The official White House Twitter account also got into the act, firing off racially-tinged tweets directed at several senators and representatives, including Sens. Elizabeth Warren (D-MA) and Kamala Harris (D-CA) and Reps. Earl Blumenauer (D-OR) and Mark Pocan (D-WI). Perhaps it is just a coincidence that two of those folks are members of minority groups (Warren, Harris) and a third is gay (Pocan). In any case, here is what Warren's tweet looked like; Harris' was identical:

It's unclear exactly who was behind these tweets. They are probably not the work of Donald Trump directly, because they don't have his idiosyncratic capitalization and spelling, and he doesn't know how to embed media. Whomever it is, among the half-dozen or so folks who have access, has gone far beyond the bounds of what is usual for the @WhiteHouse Twitter account. Since it is an official government account, it is generally scrupulously non-partisan. The responsible party also made something of a mistake in going after Harris, who responded thusly:

A good rule of thumb: If you're going to make a "weak on gangs" argument, don't use it on a person with Harris' resume.

The White House also announced on Tuesday that it was rescinding Obama-era guidelines on the use of race in college admissions. This does not overturn affirmative action, as that is a congressional prerogative, but it does send a message to the nation's universities, and does give ammunition to critics of race-based admissions.

And besides the race-related stuff, Trump also dabbled in some Islamophobia on Tuesday, too. He sent this tweet as part of his early morning twitter storm:

There is, of course, not the slightest bit of credible evidence that this is true. It is based on a quote from a single, obscure Iranian cleric who almost certainly has ulterior motives. And you'll be shocked to learn what media outlet Trump (apparently) got this story from. It was...Fox News!

And finally, while Trump was at it, he also played to his base's fears in a third way, namely by claiming that he alone has kept the U.S. out of a nuclear war with North Korea:

Does Trump really believe that if Hillary Clinton had been elected, the nukes would now be flying? Does his base really believe it? Apparently so.

In any event, it is difficult to accept that all of these things happening on the same day is a coincidence. Yes, Trump is often unhinged on Twitter, but when that is paired with the White House account going off the rails, and the announcement about race-based admissions, it suggests that something larger is going on. That is to say, that the administration feels the need to create a distraction and gin up the base. The most popular theory is that Trump is worried and upset that Michael Cohen is about to flip, and that is what is prompting all of this. It seems more probable that the goal is to distract attention from the Senate's report on Russiagate (see above). Maybe it's both.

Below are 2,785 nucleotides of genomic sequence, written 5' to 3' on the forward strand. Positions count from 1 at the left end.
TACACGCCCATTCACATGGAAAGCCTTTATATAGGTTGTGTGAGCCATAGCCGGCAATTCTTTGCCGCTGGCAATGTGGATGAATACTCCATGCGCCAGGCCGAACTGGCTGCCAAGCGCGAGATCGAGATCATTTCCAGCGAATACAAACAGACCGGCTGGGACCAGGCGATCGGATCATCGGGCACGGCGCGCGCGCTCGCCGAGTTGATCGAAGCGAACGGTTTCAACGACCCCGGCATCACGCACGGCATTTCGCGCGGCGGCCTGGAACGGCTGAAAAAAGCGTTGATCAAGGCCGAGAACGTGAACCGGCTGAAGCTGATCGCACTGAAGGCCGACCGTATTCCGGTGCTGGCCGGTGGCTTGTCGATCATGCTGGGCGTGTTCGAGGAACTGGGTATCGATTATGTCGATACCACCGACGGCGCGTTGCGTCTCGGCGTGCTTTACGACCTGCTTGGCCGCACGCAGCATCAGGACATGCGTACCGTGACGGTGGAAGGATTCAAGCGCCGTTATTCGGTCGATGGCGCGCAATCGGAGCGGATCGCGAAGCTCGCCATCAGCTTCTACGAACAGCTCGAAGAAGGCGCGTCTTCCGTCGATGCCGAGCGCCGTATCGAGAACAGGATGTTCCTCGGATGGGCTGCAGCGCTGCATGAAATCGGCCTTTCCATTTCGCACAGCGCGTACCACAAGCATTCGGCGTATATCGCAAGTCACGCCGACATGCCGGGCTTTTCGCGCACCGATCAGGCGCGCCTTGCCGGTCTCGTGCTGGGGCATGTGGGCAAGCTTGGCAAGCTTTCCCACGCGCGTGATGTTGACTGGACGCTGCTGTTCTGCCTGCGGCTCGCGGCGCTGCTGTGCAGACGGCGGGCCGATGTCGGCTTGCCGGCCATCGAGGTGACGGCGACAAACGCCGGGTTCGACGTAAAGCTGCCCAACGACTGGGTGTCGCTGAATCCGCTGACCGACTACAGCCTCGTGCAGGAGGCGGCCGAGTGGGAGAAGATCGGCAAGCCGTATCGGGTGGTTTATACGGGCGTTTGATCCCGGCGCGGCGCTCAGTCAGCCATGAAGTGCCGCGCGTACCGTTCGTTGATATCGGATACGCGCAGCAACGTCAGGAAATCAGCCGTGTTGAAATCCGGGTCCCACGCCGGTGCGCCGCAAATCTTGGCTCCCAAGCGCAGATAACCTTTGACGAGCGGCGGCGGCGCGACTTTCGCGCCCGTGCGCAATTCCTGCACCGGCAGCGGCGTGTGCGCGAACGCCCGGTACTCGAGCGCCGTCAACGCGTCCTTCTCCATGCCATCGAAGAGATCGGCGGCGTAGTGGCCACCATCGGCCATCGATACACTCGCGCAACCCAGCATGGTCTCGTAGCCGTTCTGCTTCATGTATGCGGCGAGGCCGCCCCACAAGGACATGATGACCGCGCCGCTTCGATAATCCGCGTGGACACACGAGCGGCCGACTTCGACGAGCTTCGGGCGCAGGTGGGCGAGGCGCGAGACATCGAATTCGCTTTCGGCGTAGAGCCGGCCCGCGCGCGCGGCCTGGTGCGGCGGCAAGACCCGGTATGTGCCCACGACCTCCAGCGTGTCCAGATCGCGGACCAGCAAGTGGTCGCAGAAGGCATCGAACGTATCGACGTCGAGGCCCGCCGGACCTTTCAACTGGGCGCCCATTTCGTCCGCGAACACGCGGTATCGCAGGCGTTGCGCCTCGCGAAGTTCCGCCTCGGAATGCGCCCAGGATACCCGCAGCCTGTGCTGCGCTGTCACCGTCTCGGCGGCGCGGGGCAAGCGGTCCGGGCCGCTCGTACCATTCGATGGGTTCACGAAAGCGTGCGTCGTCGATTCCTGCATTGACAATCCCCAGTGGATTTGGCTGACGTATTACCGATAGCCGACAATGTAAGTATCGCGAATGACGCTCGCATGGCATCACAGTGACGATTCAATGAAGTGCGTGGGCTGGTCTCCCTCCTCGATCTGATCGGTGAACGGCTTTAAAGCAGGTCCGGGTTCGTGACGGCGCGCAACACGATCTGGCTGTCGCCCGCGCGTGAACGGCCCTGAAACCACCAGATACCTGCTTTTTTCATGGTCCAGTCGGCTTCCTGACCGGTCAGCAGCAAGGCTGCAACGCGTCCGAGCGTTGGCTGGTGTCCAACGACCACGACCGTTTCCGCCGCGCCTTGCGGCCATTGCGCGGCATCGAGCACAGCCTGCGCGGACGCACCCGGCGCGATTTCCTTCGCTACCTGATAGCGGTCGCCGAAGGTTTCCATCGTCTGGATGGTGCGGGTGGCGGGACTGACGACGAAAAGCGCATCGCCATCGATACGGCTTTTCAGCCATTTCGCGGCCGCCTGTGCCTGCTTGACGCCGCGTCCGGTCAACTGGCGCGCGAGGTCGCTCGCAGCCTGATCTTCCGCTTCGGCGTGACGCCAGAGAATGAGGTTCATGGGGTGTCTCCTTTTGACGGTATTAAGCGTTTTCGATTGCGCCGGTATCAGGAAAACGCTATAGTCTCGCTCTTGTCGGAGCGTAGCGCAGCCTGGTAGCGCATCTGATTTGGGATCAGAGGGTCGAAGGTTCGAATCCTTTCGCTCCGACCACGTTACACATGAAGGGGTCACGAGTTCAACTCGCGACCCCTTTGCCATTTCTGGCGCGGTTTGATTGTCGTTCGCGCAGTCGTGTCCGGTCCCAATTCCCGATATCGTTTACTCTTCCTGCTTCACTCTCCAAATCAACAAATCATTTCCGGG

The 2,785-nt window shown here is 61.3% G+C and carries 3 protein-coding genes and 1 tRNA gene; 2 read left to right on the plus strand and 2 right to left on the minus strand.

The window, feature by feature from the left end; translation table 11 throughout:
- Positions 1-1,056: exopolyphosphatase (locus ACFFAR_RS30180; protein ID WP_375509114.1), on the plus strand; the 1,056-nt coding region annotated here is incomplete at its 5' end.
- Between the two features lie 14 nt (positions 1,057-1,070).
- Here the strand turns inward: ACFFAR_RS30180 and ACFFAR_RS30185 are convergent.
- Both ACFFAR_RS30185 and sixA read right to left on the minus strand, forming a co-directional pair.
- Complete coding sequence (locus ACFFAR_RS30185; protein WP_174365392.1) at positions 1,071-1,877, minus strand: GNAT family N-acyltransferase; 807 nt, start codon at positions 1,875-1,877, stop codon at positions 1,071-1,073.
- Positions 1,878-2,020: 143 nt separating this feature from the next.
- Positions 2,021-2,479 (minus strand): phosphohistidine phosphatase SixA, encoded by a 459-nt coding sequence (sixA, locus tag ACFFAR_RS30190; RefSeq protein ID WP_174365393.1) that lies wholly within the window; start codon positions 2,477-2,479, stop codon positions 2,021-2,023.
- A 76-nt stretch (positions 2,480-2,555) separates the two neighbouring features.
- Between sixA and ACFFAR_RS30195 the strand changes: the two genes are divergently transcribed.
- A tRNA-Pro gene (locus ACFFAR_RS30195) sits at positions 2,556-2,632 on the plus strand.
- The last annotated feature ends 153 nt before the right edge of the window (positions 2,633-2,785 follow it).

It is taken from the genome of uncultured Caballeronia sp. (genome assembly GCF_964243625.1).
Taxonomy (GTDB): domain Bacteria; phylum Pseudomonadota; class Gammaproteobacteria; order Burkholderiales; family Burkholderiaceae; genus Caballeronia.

An ongoing question, of course, is whether throwing all this red meat to the base is helping or is hurting Trump long-term, since driving the base into a frenzy also has the effect of driving the opposition into a frenzy. We won't know the answer to that with any certainty, of course, until November of this year, and, even more so, November of 2020.

With that said, a pair of political scientists from the University of Minnesota—Howard Lavine and Wendy Rahn—released the results of a study they have done focused specifically on Trump's anti-immigrant rhetoric and policies. They looked very closely at data from the 2016 election, and compared it to the past several elections. And what they found is that Hillary Clinton did 22 points better among pro-immigrant white voters than Barack Obama did in 2016, while Donald Trump only did 7 points better among anti-immigrant white voters than Mitt Romney did in the same year. In other words, Trump drove more people into the Democratic camp with his nativism than he brought into the Republican fold. Lavine and Rahn also looked at turnout among anti-immigrant voters and found it was not noticeably higher than in the past several elections. So, Trump wasn't bringing new anti-immigrant voters to the polls either. If the duo has the right of it, then the separating families fiasco, not to mention tweets like the ones Trump sent yesterday, are really going to hit the GOP hard in the midterms. (Z)

Lawsuit about Citizenship Question on Census Form Goes Forward

When the administration decided to add a question about citizenship to the 2020 census form, it was immediately sued by multiple state attorneys general and several cities. There is no need for the government to know anything about anyone's citizenship to perform the enumeration required by the Constitution, since all inhabitants of a state count, even undocumented ones. The transparent reason for including the question was to scare undocumented immigrants into not filling out the form, and thus cause them to not be counted. That would have the effect of reducing the representation and funding of states with large numbers of undocumented immigrants, most of which are blue states, although it could also hurt Texas.